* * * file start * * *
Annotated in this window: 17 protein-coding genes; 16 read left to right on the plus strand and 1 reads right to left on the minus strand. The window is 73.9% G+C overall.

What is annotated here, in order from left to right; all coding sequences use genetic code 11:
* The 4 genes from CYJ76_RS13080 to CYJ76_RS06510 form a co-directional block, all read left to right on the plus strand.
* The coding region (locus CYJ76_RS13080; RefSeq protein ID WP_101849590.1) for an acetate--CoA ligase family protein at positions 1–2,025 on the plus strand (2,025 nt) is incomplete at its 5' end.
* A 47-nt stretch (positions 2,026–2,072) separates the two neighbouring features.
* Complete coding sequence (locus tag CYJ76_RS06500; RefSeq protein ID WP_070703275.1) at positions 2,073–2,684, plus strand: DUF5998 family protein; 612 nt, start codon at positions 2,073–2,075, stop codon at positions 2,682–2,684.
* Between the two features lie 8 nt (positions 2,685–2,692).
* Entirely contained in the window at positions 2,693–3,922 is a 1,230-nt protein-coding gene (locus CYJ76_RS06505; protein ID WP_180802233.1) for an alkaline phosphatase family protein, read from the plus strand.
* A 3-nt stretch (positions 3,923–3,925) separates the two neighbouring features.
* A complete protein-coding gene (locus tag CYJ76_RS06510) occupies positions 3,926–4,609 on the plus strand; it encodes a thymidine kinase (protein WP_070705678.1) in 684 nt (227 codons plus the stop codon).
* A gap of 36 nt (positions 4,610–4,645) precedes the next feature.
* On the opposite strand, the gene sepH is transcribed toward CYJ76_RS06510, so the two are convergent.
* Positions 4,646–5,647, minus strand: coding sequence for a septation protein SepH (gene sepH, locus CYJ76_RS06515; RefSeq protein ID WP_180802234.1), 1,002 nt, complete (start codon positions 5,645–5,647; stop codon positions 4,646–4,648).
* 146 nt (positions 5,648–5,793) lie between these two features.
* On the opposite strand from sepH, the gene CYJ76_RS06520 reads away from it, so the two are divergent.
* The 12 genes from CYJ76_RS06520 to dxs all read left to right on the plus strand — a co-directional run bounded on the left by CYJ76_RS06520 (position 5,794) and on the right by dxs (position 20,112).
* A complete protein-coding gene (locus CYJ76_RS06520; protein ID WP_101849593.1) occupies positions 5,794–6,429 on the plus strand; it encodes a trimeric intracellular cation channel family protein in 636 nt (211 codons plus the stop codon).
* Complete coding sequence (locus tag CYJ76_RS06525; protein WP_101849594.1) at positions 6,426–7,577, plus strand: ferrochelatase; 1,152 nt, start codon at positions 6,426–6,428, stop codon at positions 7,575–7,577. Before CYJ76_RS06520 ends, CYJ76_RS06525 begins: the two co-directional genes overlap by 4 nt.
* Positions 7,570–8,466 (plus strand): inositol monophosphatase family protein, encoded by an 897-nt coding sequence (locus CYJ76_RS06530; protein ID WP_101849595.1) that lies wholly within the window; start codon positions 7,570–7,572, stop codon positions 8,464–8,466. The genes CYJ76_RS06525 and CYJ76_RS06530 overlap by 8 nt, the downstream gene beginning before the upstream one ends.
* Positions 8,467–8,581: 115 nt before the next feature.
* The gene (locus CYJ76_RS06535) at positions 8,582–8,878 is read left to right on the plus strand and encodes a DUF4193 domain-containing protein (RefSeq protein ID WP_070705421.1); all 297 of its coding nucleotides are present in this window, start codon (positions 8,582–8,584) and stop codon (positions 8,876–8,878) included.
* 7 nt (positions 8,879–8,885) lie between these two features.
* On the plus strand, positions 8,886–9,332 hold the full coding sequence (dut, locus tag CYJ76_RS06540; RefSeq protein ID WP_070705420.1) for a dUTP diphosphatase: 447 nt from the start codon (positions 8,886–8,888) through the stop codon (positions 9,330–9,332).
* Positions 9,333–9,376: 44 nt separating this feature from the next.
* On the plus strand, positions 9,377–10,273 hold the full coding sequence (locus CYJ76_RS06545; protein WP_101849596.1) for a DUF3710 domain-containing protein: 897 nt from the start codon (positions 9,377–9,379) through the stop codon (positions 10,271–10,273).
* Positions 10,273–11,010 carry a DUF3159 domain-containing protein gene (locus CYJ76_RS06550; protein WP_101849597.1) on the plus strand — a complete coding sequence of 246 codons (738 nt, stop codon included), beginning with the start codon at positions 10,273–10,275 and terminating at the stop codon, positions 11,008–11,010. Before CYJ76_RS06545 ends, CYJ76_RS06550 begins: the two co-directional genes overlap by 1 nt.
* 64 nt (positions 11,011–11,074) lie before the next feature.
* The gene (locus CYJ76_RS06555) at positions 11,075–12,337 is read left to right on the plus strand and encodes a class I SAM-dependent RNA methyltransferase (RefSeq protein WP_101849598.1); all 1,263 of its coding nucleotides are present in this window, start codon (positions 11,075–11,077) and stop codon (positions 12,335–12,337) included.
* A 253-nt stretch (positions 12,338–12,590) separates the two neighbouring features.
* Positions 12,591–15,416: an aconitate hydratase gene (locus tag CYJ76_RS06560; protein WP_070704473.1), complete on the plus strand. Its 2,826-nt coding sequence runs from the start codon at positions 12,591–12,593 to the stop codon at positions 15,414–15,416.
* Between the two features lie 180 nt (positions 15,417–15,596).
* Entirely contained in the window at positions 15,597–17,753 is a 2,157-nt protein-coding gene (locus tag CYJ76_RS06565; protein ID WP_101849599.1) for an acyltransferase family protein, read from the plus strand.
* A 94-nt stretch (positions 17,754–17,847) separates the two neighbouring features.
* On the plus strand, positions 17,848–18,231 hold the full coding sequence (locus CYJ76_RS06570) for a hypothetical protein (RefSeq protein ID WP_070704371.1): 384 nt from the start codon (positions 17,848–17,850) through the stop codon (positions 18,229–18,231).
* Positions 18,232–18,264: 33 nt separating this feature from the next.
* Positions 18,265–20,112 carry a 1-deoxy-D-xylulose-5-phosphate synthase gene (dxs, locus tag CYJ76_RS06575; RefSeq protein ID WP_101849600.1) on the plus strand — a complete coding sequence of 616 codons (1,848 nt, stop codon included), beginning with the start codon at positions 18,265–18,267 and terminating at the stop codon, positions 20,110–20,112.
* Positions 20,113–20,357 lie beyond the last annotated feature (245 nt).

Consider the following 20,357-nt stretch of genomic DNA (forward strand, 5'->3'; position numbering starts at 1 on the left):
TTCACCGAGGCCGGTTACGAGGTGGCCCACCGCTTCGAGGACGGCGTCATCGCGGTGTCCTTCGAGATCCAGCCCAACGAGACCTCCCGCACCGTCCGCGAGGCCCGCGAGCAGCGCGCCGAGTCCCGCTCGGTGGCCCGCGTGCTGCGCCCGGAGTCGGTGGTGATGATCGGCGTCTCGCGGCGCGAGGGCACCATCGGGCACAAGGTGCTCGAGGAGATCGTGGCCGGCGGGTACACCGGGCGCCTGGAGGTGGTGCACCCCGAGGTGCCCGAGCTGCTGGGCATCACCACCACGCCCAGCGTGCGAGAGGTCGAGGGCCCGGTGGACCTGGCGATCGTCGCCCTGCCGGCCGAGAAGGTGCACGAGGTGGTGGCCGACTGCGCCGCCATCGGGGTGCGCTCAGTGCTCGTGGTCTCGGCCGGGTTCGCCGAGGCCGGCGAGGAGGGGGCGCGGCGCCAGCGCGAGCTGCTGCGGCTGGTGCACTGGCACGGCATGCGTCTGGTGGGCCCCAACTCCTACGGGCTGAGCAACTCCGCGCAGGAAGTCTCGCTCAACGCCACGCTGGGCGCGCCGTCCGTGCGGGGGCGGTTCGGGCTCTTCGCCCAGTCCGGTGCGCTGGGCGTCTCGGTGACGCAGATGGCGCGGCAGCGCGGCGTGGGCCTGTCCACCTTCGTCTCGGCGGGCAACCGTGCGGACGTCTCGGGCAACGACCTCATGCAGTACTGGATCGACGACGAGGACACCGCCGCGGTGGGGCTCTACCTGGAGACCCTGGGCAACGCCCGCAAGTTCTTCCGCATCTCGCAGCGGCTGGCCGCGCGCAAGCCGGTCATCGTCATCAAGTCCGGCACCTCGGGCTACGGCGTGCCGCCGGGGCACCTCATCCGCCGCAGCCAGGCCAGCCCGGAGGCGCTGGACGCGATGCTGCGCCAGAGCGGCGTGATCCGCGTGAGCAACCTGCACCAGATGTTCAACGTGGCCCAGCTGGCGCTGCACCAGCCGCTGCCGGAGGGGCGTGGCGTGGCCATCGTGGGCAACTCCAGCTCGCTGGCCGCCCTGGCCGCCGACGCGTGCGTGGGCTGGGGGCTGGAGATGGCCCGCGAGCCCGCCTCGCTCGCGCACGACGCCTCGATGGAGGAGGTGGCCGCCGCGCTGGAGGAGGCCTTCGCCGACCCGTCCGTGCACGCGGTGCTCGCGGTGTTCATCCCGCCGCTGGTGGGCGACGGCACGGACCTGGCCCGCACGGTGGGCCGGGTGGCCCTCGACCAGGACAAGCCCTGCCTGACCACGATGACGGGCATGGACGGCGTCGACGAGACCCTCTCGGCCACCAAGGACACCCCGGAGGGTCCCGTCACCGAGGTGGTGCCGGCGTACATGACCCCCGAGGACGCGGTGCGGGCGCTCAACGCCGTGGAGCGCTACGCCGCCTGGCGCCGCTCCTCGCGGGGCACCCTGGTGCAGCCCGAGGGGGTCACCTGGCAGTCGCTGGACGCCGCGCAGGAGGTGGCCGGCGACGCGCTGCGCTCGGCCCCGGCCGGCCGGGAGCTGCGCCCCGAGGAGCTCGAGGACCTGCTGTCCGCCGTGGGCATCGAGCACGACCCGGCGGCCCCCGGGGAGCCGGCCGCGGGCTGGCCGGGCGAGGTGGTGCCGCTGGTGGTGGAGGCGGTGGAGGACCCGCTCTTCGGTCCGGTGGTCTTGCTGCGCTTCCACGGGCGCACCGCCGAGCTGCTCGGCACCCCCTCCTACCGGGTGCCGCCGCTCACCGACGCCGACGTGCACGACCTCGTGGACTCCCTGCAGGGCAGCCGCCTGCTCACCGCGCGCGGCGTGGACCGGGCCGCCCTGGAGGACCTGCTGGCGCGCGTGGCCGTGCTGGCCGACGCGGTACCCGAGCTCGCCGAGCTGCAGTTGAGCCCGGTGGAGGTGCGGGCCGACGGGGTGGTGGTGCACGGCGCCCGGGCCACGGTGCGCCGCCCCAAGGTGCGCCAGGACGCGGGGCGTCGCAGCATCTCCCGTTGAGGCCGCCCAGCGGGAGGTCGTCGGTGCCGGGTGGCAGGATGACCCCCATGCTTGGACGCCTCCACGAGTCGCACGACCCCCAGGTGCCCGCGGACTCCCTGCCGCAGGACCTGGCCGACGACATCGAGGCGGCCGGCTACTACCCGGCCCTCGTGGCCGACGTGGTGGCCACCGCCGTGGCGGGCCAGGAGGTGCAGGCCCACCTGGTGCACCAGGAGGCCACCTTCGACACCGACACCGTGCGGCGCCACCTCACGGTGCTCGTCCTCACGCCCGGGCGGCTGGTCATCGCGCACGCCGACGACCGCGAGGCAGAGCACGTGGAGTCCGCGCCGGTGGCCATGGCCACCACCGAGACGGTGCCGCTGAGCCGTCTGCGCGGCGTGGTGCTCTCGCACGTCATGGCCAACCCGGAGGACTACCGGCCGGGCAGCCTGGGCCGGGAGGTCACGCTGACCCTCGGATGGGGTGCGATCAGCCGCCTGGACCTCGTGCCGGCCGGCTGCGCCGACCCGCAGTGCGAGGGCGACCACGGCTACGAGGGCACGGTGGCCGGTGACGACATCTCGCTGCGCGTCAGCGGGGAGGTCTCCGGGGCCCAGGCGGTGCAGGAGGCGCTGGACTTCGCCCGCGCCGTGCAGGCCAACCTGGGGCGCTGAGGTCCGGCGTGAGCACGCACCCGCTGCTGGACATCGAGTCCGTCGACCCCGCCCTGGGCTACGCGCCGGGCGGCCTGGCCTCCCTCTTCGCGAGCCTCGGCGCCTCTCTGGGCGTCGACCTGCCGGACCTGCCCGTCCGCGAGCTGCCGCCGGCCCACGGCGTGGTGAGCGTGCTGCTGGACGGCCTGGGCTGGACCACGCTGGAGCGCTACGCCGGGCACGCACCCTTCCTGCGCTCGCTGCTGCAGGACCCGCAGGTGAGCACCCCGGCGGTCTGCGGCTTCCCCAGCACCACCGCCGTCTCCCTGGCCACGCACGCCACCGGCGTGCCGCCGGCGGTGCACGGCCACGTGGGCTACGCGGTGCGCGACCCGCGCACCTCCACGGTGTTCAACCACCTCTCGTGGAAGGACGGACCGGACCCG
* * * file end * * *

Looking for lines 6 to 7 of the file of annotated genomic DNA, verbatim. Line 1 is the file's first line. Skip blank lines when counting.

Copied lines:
* Complete coding sequence (locus tag CYJ76_RS06500; RefSeq protein ID WP_070703275.1) at positions 2,073–2,684, plus strand: DUF5998 family protein; 612 nt, start codon at positions 2,073–2,075, stop codon at positions 2,682–2,684.
* Between the two features lie 8 nt (positions 2,685–2,692).